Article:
"Method of Manufacturing Flat Panel Backplanes, Display Transistors and Displays Made Thereby"; and U.S. Serial No. 948,224, filed December 31, 1986, entitled "Method of Manufacturing Flat Panel Backplanes Including Im- proved Testing and Yields Thereof and Displays Made Thereby", in the names of Scott H. Holmberg and Richard A. Flasck, each assigned to the assignee of the present application, which are incorporated herein by reference. Notwithstanding the higher resolution and contrast which can be obtained by utilizing active matrix dis¬ plays, the flat panel displays utilizing multiplexing or active matrix display techniques still do not pro¬ vide sufficient viewer readability to be fully accept¬ able.

It would be highly desirable to provide a CRT ap- pearing flat panel display to provide full viewer ac¬ ceptance of flat panel displays, such as utilized in portable computers. Some so-called transportable com¬ puters utilize a CRT screen for their displays. These screens typically produce about 40 Foot Lamberts (FL) of light at the screen. Viewers acceptance is high for CRT screens, which typically utilize a black background with green, amber or white glowing letters.

One prior art attempt at providing flat panel dis¬ play illumination utilizes electroluminescent (EL) sheets to back light the flat panel displays. Most LCD portable personal computer (PC) screens, such as IBM's Convertible PC, are reflective in character and utilize black or dark gray characters -on a light gray back¬ ground. Other LCD screens utilize black characters on silver or white backgrounds and some utilize light characters on dark backgrounds. A typical LCD screen does not glow, such as the Convertible PC, and there¬ fore has no FL's of light at the screen without the reflected ambient light. Back lighting is- therefore necessary to achieve any reasonable readability under low ambient light conditions. High ambient light con¬ ditions, such as bright sunlight, also can cause the back lighted LCD screens to have poor readability be¬ cause the light reflected from the front surface of the screens substantially eliminates the contrast of the characters.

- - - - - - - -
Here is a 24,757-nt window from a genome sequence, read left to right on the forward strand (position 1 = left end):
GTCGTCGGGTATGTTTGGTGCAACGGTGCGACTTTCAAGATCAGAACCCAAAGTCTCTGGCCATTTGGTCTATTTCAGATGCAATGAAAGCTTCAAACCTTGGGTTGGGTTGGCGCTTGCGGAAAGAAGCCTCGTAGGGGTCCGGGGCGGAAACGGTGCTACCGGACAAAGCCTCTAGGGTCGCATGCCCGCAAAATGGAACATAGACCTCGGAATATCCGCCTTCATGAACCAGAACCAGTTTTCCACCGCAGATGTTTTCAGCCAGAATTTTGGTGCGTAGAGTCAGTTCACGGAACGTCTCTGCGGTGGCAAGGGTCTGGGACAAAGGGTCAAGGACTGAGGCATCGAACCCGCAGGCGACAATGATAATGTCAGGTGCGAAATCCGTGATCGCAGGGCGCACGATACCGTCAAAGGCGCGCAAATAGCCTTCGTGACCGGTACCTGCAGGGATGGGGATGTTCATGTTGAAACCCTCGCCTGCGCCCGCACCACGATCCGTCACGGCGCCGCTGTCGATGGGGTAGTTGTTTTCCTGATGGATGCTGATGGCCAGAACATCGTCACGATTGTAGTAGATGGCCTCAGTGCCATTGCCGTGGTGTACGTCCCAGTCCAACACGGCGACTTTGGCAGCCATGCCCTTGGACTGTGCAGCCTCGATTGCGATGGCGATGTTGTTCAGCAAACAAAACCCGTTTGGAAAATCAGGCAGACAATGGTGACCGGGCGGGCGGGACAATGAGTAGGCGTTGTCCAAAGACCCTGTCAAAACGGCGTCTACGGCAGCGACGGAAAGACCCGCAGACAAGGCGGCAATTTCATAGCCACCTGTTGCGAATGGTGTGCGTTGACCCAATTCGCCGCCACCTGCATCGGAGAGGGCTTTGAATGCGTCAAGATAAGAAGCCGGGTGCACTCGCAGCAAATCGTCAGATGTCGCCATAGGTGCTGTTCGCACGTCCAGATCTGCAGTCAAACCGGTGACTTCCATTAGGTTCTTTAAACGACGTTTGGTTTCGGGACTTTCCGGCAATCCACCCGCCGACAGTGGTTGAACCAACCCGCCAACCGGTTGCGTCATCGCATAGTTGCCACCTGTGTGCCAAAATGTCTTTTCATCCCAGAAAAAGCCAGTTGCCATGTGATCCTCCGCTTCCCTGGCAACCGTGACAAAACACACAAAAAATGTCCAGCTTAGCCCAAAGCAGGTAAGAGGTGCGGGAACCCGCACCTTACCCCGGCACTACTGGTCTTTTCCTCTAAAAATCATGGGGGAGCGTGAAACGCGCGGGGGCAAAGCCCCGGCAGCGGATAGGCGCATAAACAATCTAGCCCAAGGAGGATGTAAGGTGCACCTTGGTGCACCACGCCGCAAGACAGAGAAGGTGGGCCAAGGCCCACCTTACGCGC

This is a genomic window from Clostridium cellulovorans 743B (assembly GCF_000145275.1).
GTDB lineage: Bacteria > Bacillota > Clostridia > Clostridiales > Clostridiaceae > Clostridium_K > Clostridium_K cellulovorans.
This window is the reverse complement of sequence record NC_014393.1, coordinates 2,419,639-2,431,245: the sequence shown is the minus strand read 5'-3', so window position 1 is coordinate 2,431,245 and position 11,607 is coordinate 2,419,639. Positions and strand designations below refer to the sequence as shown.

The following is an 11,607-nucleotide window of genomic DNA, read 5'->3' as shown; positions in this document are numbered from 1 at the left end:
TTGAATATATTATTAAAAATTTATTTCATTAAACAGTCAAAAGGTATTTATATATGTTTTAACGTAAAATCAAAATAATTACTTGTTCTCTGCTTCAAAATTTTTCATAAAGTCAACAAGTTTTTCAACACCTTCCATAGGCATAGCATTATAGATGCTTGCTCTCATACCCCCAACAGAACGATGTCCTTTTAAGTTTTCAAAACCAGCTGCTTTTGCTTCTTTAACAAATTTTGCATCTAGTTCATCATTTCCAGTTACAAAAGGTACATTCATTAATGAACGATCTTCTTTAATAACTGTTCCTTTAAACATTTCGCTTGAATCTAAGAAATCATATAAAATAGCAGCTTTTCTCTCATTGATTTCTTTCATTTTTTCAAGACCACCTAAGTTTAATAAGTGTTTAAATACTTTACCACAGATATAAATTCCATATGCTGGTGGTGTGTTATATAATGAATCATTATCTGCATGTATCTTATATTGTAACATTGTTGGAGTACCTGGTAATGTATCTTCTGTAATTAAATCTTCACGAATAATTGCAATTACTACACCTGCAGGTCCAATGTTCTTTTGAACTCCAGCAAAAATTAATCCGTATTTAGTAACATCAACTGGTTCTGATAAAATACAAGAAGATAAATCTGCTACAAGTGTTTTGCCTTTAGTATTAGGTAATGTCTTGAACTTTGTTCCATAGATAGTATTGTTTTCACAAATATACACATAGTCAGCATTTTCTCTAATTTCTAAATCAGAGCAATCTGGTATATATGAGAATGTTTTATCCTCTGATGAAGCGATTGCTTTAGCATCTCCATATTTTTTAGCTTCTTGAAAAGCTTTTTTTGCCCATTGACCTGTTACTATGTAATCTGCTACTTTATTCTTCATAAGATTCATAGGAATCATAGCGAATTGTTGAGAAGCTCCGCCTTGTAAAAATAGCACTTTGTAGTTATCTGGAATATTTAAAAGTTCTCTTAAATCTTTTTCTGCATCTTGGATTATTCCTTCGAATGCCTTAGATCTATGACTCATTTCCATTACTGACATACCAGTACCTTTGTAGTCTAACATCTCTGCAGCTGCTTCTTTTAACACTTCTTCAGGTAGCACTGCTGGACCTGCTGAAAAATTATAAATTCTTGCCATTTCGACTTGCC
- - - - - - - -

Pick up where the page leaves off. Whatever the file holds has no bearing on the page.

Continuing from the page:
EL lighting devices include a sheet of powder which substantially uniformly glows across the sheet. The sheets have a very thin profile which is advantageous for back lighting, but the EL devices have low electri¬ cal efficiency and a low maximum sheet brightness on the order of 5 to 25 FL. If the power applied is in- creased beyond a threshold level, the EL devices saturate without increasing the surface brightness. Typically the EL devices produce a maximum screen brightness of about 5-10 FL. The low efficiency causes a battery power drain for portable PC's and the low maximum screen brightness causes poor sunlight read¬ ability.